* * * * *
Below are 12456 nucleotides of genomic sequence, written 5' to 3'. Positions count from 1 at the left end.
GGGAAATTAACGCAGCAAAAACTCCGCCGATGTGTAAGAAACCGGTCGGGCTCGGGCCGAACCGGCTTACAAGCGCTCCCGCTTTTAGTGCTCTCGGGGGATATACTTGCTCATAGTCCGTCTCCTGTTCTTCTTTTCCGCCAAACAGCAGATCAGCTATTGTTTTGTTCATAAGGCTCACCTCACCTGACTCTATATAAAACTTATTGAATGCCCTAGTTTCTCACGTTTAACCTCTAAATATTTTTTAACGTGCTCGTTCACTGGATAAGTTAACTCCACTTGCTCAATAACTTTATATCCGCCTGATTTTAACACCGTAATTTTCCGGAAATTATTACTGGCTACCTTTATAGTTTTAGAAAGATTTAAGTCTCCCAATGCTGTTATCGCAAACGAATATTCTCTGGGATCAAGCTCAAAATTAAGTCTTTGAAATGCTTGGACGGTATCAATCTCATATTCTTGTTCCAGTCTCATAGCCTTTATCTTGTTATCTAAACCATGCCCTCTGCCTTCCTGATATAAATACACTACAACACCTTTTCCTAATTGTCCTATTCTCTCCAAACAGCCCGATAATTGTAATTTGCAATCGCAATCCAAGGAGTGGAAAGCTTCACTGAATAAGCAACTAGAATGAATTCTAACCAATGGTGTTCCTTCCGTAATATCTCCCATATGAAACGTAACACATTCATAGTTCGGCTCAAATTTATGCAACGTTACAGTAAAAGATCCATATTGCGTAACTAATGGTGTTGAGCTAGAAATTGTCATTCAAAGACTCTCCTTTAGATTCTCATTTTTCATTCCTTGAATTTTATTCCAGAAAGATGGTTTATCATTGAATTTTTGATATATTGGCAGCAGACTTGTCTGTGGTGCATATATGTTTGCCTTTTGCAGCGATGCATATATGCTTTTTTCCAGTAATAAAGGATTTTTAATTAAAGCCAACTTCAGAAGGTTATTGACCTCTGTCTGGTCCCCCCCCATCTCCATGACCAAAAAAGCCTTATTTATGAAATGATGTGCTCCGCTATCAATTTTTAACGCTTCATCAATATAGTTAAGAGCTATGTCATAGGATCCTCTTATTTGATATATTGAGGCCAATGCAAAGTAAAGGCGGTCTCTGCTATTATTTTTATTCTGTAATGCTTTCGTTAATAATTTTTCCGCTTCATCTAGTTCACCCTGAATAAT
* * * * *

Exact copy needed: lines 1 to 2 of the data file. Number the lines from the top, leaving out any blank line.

Below are 12456 nucleotides of genomic sequence, written 5' to 3'. Positions count from 1 at the left end.
GGGAAATTAACGCAGCAAAAACTCCGCCGATGTGTAAGAAACCGGTCGGGCTCGGGCCGAACCGGCTTACAAGCGCTCCCGCTTTTAGTGCTCTCGGGGGATATACTTGCTCATAGTCCGTCTCCTGTTCTTCTTTTCCGCCAAACAGCAGATCAGCTATTGTTTTGTTCATAAGGCTCACCTCACCTGACTCTATATAAAACTTATTGAATGCCCTAGTTTCTCACGTTTAACCTCTAAATATTTTTTAACGTGCTCGTTCACTGGATAAGTTAACTCCACTTGCTCAATAACTTTATATCCGCCTGATTTTAACACCGTAATTTTCCGGAAATTATTACTGGCTACCTTTATAGTTTTAGAAAGATTTAAGTCTCCCAATGCTGTTATCGCAAACGAATATTCTCTGGGATCAAGCTCAAAATTAAGTCTTTGAAATGCTTGGACGGTATCAATCTCATATTCTTGTTCCAGTCTCATAGCCTTTATCTTGTTATCTAAACCATGCCCTCTGCCTTCCTGATATAAATACACTACAACACCTTTTCCTAATTGTCCTATTCTCTCCAAACAGCCCGATAATTGTAATTTGCAATCGCAATCCAAGGAGTGGAAAGCTTCACTGAATAAGCAACTAGAATGAATTCTAACCAATGGTGTTCCTTCCGTAATATCTCCCATATGAAACGTAACACATTCATAGTTCGGCTCAAATTTATGCAACGTTACAGTAAAAGATCCATATTGCGTAACTAATGGTGTTGAGCTAGAAATTGTCATTCAAAGACTCTCCTTTAGATTCTCATTTTTCATTCCTTGAATTTTATTCCAGAAAGATGGTTTATCATTGAATTTTTGATATATTGGCAGCAGACTTGTCTGTGGTGCATATATGTTTGCCTTTTGCAGCGATGCATATATGCTTTTTTCCAGTAATAAAGGATTTTTAATTAAAGCCAACTTCAGAAGGTTATTGACCTCTGTCTGGTCCCCCCCCATCTCCATGACCAAAAAAGCCTTATTTATGAAATGATGTGCTCCGCTATCAATTTTTAACGCTTCATCAATATAGTTAAGAGCTATGTCATAGGATCCTCTTATTTGATATATTGAGGCCAATGCAAAGTAAAGGCGGTCTCTGCTATTATTTTTATTCTGTAATGCTTTCGTTAATAATTTTTCCGCTTCATCTAGTTCACCCTGAATAAT